2.5
2.2

.1

pf

workers

Average weekly salary 3/

***

**••**

See footnote at end of table.




a

17.1
44.3
15.7
12.9
7.1
2.9
-

-

a
.

-

-

-

-

.9

-

-

-

-

-

-

-

-

-

-

-

—

a,
,

a
.

-

-

-

-

-

-

-

-

-

-

-

—

-

-

-

—

-

-

-

-

-

-

-

-

-

-

-

-

-

-

-

-

-

-

M

_

mm

-

—

a.

100.0
Estimated number

-

100.0

100.0

100.0

100*0

100*0

100.0

698

109

491

291

204

316

1,409

$ 42.00

$38.00

$34.50

#45.00

# 41.50

$46.00

$37.00

100*0
70
$ 32.00

10 -

TABLE

,” i

tey

Percentage distribution of workers in selected office occupations
in Indianapolis, Ind., January 1950 - Continued

weekly salaries

1/

Percent of women -

Switch­
TranSwitch­ board
Stenog­ Stenog­
board operator- scribing- Typists, Typists,
raphers , raphers, opera­
machine
class B
general technical tors reception­ operators, class A
general
ists

Weekly salaries 3/

$20.00 — $22. . • • • • • • • • • • • . •
4-9
#22.50 - #24.99 ...........
#25.00 - #27.49 ...........
#27.50 - #29.99 . ..........
$30.00 - $32.49 ...........
$32.50 - $34.99 .......................
$35.00 - $37.49 ..........................
$37.50
$40.00
#42.50
$45.00
$47.50

-

$39.99
$42.49
$44.99
$47.49
$49.99

..........................
..........................
..........................
...........................
...........................

$50.00 - $52.49 ...........................
$52.50 - $54.99 ...........................
$55.00 - $57.49 ...........
$57.50 - $59.99 ...........
$60.00 - $62.49 ...........................
$62.50 - $64.99
$65.00 - $67.49
$67.50 ™ #69.99
#70.00 — $72.49
#72.50 — $74.99
$75.00

-

-

10.8
18.3
15.4
13.3
6.4

8.3
8.3
15.2
18.9

8.8

7.7
1 .1

2#1
1.2
#1
• 6

$95#00 — $99.99

$100#00 and over

—

_

—

4

5.7
.5
9.1
10.5

16.6

6.4
7.7
15.4
21.1

14.7
25.5
10.8
4.5
3.8

29.9
15.4
4.7
4.7
2.8

15.8
28.8
8.6
10.0
9*6

6.5
5.9
6.5
22.4
12.4

17.3
18.9
6*4
5.7
1.1

7.6

5.1
1.9

1.4

-

-

17.2
5.9
1.8
1.2

-

1 . 6

. 8

18.1
9.8
5.3
3.8
7.6

*•

2.8
5.6
9.3
17.3

4.5
6.4

-

1 3 .

*6
.6

-

.5

-

—

*•

.8

-

-

-

—

—

-

-

-

—

. . . . . . . . . . . . . .

—

—

3.6
—

-

—
—
—
*■

.

mm

-

—
—

—

-

-

■■

-

2.3

-

—

—
—

•"
—
mm

_
..........................

• • • • • • • • • • • • • •
. . . . . . .

....

• • # • • • • • • # . • • •

..

_

Excludes pay for overtime.

_

—

m
m

n|

mm

HI

mm

Hi

H.

-

-

mm

mm
-

-

-

mm

mm

100.0

100.0

100.0

100.0

100.0

100.0

100.0

1,448

132

157

214

209

169

560

$50.00

$40.00

$40.00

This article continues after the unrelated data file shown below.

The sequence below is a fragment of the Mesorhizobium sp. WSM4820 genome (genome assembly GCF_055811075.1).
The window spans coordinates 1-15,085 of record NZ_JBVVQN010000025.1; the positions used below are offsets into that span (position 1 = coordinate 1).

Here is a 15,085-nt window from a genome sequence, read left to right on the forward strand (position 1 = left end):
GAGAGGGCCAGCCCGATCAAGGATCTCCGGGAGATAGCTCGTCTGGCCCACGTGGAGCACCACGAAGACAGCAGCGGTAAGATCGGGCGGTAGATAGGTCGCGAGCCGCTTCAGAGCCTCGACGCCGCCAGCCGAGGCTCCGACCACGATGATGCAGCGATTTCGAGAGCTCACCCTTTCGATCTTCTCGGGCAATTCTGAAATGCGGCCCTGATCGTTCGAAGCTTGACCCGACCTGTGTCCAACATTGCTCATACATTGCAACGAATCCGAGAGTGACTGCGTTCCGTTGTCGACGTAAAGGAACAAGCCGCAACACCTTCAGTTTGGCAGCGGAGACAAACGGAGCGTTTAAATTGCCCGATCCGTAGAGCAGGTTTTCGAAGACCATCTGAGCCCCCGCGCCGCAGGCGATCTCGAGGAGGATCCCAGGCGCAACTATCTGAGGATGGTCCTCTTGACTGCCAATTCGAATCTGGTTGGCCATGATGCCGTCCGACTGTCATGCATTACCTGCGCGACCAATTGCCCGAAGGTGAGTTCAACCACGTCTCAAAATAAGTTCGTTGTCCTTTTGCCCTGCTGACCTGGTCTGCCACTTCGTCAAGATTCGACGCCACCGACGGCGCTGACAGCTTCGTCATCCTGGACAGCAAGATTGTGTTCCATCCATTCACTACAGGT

$45.00

Average weekly salary 3/ ..... $44.00




■"

-

Estimated number of workers

1/

mm
*"

. . . . . . . . . . . . . .

$89.99 .......... ..
$94.99 ...........

Total

0.8

..........................

$79.99

mm
■*

—

0.6
1.5
3.6
7.9

...........................

$80.00 - $84.99 ..............

$85.00
$90.00

1
t
-

—

-

$39.00

#37.50

TABLE 3.— Scheduled weekly hours of women in Indianapolis offices, January 1950

Weekly hours

All offices employing women .....
35 hours.... ......... ......
37^ hours ....... ..........
Over 3-- and under 40 hours...
7g
40 hours ...................
Over 40 and under 44 hours....
44 hours.......... ........ .
Over 44 and under 4# hours ......
43 hours....... ...........
1/

Percent of w r i
o l .ers employed in offices in
Transpor­
Finance, tation,
All
Manu­ Whole­
communi­
indus­ factur­ sale Retail insurance, cation, Services
trade and real and other
tries ing
trade
estate
public
utilities
100.0 100.0
0.9
6.3
6.9
81.9
.7
3.1
.2
0/)

0.1
•4

100.0 100.0

1.0

-

-

99.2
.
3
—

78.2
19.4
1.4
—

7.4
2.6
82.4
1.4
6.0
.2

100.0
2.3
19.6
23.5
54.6
-

-

100.0

100.0
5.2

2.3
95.7
2.0
-

-

3.2
82.2
7.6
1.8

-

-

—

—

Less than 0.05 of 1 percent.

TABLE 4.— Scheduled days in workweek of women in Indianapolis offices, January 1950

Days in week

Percent of worlcers employed in offices in _
Transpor­
tation,
Finance,
All
Manu­ Whole­
communi­
indus­ factur­ sale Retail insurance, cation, Services
and real and other
tries
ing
trade trade
estate
public
utilities

All offices employing women ....

100.0

100.0

100.0

100.0

100.0

100.0

100.0

5 days .................. .......
5 k d a y s ................. .......
6 days ..........................
O t h e r ........................ .

83.1
8.2
5.9
2.S

98.9
.3

78.6
20.8
-

69.8
16.4
7.8
6.0

97.7
-

-

58.7
7.4
30.1
3.8

79.6
12.6
2.9
4.9




.8

.6

-

2.3

-

12

-

TABLE 5.— Vacations with pay in Indianapolis offices, January 1950

Vacation policy

Percent of workers emploved in o
ffices in
Transpor­
Finance, tation,
All
Manu­ Whole­
communi­
indus­ factur­ sale Retail Insurance, cation, Services
tries ing
trade trade and real and other
estate
public
utilities

All offices studied........... 100.0 100.0

100.0 100.0

100.0

100.0

100.0

51.9
34.8
17.1
48.1

74.3

45.6
4.4
41.2
54.4